It’s more than drinking tea
“Tod diya ray.” You may surely be used to this line if you have attended or visited Aligarh Muslim University. Every hour, at least one glass is shattered at some dhaba located somewhere in the vicinity of AMU and dhabawallahs keep on repeating the same line.
Some years ago, Naseerudin Shah - an alumnus of AMU – said while sharing his experience of Aligarh days, “Aligarh kay bachchon ki raghon ma khoon nahi chai dodti hai (Not blood but tea circulates in the veins of AMU students).” This statement gives some idea of the amount of chai sipped in AMU at a particular time.
Students in groups gather at their favourite tea stalls and keep on sipping their tea at a leisurely pace. It is always accompanied by long discussions on “Muslim issues”. The tea and gossip never seem to end.
Purani Changi, a few hundred metres from Mualna Azad Library, is known for its “special” tea. A first-time visitor would find this place squalid and disorganised. Cycles, scooters and rickshaws ply on the road almost round the clock. A major part of the area rests under the shade of banyan trees. The place seems sluggish compared to the modern streets of Delhi, a couple of hours train ride from here. There are other places where nice tea is served. Changi offers tea of different types and quality to suit different pockets. Throngs of students can be seen having tea even in scorching heat. Some are not averse to spending a quarter of their day at these joints.
The university gate divides the market into two parts. As you drive towards Jamalpur, a few metres away, near Gulmarg Hotel, a chaiwallah, sells some 400 cups of tea from 6 Pm to 10 pm. The name of Gulmarg conjures up the cool climes of Kashmir amid the relentless heat of UP plains.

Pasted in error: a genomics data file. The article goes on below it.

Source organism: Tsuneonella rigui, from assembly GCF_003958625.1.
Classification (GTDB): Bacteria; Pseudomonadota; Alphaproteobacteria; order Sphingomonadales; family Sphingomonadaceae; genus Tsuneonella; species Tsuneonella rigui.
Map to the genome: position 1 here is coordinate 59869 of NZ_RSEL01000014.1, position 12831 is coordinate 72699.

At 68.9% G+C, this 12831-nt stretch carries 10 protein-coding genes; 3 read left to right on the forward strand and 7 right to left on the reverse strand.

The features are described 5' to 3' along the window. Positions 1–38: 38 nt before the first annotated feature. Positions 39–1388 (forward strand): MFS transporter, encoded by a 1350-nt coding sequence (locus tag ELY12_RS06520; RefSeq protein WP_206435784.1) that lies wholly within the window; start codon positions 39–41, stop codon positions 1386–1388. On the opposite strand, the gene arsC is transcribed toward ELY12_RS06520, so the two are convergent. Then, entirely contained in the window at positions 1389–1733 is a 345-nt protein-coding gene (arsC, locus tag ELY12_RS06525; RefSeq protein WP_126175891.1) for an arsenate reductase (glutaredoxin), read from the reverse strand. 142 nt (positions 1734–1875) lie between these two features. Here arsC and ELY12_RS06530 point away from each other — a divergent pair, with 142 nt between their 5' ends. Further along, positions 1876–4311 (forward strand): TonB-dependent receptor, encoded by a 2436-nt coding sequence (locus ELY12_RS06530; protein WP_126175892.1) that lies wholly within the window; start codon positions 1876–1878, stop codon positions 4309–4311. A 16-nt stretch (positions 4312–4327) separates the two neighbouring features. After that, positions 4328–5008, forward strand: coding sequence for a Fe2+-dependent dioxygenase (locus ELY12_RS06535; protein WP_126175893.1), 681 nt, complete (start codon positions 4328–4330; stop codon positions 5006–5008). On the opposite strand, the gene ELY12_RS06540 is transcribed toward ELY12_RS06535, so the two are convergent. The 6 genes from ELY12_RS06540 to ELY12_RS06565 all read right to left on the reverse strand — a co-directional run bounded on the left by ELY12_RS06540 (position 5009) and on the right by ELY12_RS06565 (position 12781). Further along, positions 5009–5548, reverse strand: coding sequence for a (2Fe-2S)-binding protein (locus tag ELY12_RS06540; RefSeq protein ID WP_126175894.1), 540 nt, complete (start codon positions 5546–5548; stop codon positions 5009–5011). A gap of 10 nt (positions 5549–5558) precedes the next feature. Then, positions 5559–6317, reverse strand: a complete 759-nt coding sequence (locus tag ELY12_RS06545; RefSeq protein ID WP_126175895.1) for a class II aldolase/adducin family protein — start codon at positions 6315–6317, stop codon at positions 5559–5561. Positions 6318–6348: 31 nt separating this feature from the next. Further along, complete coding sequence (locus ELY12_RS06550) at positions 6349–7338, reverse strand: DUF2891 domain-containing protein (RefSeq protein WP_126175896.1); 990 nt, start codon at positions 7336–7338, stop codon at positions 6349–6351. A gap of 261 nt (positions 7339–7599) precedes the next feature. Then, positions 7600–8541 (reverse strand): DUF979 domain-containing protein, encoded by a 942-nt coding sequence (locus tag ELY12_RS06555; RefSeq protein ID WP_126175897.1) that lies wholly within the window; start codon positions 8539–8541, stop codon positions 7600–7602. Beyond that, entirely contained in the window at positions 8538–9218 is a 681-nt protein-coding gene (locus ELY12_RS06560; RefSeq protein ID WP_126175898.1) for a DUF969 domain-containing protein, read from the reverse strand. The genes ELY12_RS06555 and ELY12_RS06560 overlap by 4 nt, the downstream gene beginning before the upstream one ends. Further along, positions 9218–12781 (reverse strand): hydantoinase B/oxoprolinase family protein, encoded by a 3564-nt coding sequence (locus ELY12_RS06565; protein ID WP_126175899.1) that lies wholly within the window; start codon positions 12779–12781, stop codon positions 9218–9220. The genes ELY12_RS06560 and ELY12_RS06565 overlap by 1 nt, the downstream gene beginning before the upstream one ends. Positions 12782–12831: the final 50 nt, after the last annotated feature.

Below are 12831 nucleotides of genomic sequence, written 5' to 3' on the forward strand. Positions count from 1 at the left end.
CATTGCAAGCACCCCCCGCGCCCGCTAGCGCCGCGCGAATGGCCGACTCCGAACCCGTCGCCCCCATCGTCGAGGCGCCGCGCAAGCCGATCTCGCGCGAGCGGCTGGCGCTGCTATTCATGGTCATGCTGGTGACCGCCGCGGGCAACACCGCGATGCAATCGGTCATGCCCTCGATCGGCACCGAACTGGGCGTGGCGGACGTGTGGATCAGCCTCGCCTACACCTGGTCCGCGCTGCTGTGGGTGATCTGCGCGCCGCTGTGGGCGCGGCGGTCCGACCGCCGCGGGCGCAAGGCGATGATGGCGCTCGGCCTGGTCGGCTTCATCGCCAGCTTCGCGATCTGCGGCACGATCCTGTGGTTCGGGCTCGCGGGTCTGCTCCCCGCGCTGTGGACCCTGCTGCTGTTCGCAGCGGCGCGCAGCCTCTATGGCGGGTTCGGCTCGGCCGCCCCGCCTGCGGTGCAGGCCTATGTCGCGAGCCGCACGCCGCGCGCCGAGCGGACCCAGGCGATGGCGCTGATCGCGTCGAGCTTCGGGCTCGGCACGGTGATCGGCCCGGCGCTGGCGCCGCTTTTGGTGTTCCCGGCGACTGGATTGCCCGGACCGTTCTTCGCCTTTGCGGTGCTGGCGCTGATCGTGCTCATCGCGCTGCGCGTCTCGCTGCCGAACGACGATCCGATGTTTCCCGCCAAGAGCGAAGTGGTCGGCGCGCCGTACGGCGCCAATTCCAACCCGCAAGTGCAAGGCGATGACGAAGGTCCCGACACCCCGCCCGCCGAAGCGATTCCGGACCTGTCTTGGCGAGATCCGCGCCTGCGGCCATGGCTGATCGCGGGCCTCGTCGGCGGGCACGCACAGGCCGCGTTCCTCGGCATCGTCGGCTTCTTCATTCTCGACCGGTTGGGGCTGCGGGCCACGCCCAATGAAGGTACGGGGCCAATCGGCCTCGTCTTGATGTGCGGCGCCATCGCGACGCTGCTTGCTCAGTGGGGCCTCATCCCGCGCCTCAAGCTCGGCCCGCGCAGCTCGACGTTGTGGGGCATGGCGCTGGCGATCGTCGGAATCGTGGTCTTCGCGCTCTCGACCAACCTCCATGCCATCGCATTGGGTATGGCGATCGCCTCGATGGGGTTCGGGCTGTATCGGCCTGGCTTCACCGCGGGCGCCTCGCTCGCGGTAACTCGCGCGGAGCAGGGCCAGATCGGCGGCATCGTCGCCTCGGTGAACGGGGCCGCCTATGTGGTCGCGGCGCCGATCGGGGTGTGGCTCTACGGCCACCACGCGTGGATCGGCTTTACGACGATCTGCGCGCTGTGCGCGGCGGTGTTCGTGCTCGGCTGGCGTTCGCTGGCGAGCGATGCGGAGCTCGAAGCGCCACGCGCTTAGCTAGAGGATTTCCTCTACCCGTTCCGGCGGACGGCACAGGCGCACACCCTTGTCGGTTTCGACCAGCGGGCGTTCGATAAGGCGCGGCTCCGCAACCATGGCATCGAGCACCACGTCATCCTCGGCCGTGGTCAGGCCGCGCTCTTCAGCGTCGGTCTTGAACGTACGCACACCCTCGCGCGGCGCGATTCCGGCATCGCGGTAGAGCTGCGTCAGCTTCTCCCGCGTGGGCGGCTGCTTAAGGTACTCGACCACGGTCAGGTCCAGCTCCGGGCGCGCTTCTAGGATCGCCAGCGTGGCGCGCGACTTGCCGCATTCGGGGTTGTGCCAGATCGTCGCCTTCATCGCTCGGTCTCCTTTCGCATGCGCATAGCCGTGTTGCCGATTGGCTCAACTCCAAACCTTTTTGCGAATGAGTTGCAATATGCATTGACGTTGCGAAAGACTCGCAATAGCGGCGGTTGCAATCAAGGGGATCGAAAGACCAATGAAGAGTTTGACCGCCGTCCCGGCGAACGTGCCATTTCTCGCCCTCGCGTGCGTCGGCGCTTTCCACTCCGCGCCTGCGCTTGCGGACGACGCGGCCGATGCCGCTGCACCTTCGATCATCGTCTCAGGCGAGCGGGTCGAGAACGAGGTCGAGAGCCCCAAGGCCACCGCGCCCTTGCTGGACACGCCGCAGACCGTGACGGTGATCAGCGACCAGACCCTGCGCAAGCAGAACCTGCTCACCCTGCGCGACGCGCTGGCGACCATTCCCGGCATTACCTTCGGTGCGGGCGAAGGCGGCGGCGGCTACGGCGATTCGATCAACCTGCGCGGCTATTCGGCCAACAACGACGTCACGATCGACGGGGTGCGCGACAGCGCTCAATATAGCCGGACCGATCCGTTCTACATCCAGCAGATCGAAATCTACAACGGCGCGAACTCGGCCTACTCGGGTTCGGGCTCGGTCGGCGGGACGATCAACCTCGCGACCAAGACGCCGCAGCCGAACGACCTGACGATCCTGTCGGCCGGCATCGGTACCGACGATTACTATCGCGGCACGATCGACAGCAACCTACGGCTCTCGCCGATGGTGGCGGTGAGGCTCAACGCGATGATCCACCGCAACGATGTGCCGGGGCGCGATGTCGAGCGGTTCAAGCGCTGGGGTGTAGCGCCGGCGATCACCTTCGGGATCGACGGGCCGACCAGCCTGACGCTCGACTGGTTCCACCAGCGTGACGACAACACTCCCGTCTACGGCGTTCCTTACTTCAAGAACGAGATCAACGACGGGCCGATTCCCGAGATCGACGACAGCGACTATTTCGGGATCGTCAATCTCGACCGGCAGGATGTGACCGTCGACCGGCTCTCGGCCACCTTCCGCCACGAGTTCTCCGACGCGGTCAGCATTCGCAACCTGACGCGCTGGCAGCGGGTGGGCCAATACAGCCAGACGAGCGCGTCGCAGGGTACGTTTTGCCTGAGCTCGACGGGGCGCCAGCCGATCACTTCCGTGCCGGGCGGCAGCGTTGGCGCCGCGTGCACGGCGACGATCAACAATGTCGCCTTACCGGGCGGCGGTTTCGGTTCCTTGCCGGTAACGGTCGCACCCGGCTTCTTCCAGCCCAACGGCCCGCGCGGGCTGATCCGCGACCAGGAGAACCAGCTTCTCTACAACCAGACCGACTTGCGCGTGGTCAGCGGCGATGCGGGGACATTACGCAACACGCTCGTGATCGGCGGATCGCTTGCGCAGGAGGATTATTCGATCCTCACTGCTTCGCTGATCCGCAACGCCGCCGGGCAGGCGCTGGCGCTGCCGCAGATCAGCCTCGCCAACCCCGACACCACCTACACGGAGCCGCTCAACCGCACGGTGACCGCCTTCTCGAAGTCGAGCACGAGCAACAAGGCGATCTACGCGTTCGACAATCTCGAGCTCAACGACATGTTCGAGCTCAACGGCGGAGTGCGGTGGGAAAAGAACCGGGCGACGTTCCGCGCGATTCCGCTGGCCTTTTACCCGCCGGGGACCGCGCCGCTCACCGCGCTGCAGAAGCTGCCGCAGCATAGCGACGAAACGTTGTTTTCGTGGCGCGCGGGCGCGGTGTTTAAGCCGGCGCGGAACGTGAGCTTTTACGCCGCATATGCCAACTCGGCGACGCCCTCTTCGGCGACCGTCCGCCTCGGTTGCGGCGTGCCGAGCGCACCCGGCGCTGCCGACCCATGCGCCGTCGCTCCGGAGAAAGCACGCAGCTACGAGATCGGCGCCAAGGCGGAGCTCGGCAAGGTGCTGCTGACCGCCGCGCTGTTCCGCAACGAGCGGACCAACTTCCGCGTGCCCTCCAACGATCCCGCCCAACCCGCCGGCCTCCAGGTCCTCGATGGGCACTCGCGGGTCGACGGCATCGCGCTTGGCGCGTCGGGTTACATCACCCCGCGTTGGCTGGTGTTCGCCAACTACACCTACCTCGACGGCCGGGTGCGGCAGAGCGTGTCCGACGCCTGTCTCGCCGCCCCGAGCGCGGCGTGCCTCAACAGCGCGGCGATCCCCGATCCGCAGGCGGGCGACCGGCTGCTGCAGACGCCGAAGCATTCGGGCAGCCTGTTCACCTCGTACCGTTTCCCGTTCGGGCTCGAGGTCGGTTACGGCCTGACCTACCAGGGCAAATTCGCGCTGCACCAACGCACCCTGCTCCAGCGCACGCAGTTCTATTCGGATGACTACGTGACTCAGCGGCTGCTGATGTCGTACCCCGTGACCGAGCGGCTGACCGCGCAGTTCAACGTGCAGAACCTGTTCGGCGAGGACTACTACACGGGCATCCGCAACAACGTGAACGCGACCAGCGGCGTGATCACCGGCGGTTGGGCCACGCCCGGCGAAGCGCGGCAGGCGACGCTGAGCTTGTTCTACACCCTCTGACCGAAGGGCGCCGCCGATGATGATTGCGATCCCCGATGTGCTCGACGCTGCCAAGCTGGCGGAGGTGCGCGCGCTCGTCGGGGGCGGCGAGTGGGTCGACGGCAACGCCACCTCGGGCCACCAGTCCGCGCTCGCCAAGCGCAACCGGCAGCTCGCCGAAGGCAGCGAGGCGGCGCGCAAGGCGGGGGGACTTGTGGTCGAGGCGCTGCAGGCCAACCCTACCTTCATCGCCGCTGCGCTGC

This chaiwallah is a socialist of sorts, whose motto seems to be: “chai is chai and people are people. There is no difference anywhere and no need for different prices”. He does not differentiate between people on the basis of their age, degree, economic condition and station in life. He calls everybody “Dr Sahib”, no matter if that doctor is yet to clear his SSC exams.
On the left side of the gate, on the same road, as one drives towards Shamshad Market, one finds a few more chaiwallahs busy preparing and selling the brew. Hussain Tea Stall is the largest supplier of the ubiquitous hot drink to the area. There is an ice making plant next to his shop. Stray, cool droplets from the plant often come flying and land on faces and clothes of people sitting here, giving a welcome relief from the heat. It reminds one of the beauty of spring of Kashmir in the middle of Aligarh summer.
Other university canteens also remain packed with students for most parts of the day. Tea is the preferred beverage here. Caffeine being a stimulant, it keeps students alert. Strangely, it also calms some of the agitated young minds. As argument clashes with argument on the Indian Muslim situation, the empty cups are cleared unobtrusively by waiters and more tea brought in on a tray.
In India, chai is not an ordinary drink. It has made careers of many. Chai politics played an important role during 2014 Lok Sabha elections. BJP opened tea stalls to hard sell Narendra Modi’s image of a leader rising from a humble background. They devised a highly hyped programme called “Chai pay Charcha” to push their political perspective. Soon the “chaiwallah’s son” became the Prime Minister of India. The AMU version of chai pay charcha is less goal-oriented. Yet it helps and enriches in other ways. After all, Maulana Azad’s keenness of mind did have a relationship with his love for fine tea.
Nayeem Showkat Khan
Department of Mass Communication,
Aligarh Muslim University